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DPRG: Re: laser weapons

Subject: DPRG: Re: laser weapons
From: Robert L. Jordan rljordan at airmail.net
Date: Wed Mar 3 17:54:17 CST 1999

David,
Interesting study. Looks like the sunlight would have to be restriced to
passing thru an apature the same diamater as the laser pointers beam
diameter to be even a close comparison. Photocells average light as well
as being more sesitive to certain teperature or colors. At MCI we use
several lasers. Even the same "power" lasers have different effects in
the same media as "transparancy' varies at different wave lengths. That
is why we use "invisiable' laser on the fiber as it will go about 5-15
miles in a fiber with 4-5 splices and still be readable. The visiable
test laser you can see works much less distance.

You might put SMU on you email and ask Monseto, Perrilli (Photonic
repeater Mfgr), etc. I bet they would have info. Write the question up
so it has the technical phrasing to be specific and I'll pass it around
work. Might find some iteresting answers.

I have access to fiber, test lasers, some cute demos, fiber magnifyer,
etc. if we need a show and tell sometime.
Regards
Robert Jordan

David Philip Anderson wrote:

> Howdy DPRG.
>
> john.r.strohm writes:
>
> >Wrong.
>
> <snip>
>
> Which?  That low-power laser pointers can cause eye damage or
> that staring straight into the sun cannot?
>
> I set up a simple experiment using a common cadmium-sulfide photo-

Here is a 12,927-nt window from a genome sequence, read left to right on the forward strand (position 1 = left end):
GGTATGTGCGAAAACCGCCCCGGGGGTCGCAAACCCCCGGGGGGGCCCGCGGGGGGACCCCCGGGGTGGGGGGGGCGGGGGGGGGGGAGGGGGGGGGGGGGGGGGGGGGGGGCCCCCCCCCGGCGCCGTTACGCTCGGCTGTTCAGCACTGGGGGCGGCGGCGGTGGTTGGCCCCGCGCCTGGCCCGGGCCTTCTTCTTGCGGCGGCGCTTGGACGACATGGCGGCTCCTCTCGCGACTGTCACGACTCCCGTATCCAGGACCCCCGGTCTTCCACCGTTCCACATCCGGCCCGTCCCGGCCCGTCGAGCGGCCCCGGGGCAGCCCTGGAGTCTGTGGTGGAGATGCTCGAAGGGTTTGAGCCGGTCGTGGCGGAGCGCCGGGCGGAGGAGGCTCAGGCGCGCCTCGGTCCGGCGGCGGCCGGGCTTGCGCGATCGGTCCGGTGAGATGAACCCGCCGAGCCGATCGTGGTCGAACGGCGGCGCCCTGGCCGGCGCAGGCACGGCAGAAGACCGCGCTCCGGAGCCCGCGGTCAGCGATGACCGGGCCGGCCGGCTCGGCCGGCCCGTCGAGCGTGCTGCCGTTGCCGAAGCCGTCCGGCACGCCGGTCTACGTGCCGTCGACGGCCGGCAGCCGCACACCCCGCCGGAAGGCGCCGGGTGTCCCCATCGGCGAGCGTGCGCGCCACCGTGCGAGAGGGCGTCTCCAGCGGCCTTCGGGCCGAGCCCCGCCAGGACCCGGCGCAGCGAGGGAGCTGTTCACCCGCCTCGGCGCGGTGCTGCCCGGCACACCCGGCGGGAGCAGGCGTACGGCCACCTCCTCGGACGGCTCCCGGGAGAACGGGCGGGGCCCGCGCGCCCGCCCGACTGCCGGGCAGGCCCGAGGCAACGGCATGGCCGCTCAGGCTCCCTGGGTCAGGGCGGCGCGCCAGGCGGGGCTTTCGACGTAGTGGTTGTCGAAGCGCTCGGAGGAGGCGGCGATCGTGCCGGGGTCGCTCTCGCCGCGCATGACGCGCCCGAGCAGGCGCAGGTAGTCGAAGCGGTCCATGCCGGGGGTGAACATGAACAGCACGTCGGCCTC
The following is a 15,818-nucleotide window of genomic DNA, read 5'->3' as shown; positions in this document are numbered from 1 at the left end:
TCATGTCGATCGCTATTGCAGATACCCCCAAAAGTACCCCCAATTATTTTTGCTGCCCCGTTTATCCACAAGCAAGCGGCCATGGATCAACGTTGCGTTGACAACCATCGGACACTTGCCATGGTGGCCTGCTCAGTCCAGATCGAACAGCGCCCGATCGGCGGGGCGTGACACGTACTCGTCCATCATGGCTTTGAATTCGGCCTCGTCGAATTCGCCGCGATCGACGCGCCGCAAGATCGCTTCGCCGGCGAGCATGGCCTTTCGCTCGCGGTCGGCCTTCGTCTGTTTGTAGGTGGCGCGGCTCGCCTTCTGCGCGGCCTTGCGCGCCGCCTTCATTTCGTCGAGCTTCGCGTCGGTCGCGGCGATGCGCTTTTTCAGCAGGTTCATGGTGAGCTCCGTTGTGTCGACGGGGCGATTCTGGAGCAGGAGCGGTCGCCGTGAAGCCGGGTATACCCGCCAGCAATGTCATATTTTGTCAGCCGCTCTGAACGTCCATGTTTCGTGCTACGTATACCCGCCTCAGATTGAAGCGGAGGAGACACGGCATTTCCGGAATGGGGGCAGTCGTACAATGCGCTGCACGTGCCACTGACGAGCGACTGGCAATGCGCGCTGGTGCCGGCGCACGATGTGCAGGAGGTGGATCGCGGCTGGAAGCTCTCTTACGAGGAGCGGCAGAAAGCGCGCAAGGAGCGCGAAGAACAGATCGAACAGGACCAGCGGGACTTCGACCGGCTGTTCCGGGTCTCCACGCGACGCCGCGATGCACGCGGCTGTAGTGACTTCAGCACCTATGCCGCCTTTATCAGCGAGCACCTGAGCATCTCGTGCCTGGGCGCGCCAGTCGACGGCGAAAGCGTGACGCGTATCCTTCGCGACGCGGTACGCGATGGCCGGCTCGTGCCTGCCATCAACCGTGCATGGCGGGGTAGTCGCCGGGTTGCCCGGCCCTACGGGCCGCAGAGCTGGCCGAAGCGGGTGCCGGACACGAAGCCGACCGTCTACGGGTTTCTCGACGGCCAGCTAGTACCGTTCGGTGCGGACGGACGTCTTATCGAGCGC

> cell and an 8 bit A/D converter.  I shined two different laser
> pointers at the cell from a distance of four feet and took
> readings.  I also set the cell in direct sunlight, at noon and
> 4 pm, and took readings.  Admittedly this is un-calibrated and
> not very scientific, but the direct sunlight readings were
> consistently higher (brighter) than either laser pointer, or
> even both combined.
>
> Most instructive...  My interest was in documented evidence of
> real eye damage caused by over-the-counter type laser pointers.
> What we've gotten so far is hand-waving and anecdotal accounts.
> Science, folks, science.  If we accept the "well I heard once"
> or "our local city council decided" or "the local paper reported"
> as hard evidence then I can prove the existence of mermaids and
> the veracity of astrology and the psychic hot-line.
>
> Does anyone know of any real studies done on this?  Articles in
> scientific journals would be a good start.  Maybe someone has
> forced some poor frogs to stare into laser pointers and then
> dissected their eyes?
>
> just curious,
> dpa

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